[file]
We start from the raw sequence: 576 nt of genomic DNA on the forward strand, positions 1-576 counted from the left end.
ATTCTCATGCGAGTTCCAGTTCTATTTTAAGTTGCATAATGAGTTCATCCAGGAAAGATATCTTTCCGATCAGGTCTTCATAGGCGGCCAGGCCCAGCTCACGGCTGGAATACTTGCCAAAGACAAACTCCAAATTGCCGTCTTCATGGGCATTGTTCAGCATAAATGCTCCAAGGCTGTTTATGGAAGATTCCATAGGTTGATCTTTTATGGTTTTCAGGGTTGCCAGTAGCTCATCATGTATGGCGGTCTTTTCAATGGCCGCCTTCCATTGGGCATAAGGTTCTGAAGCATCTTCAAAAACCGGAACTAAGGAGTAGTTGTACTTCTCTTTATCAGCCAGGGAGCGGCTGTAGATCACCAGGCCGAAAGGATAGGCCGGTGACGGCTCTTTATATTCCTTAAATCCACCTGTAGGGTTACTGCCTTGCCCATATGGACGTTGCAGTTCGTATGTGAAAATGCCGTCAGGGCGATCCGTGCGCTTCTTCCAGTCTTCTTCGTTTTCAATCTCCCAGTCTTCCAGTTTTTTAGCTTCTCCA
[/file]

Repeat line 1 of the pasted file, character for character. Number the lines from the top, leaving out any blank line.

We start from the raw sequence: 576 nt of genomic DNA on the forward strand, positions 1-576 counted from the left end.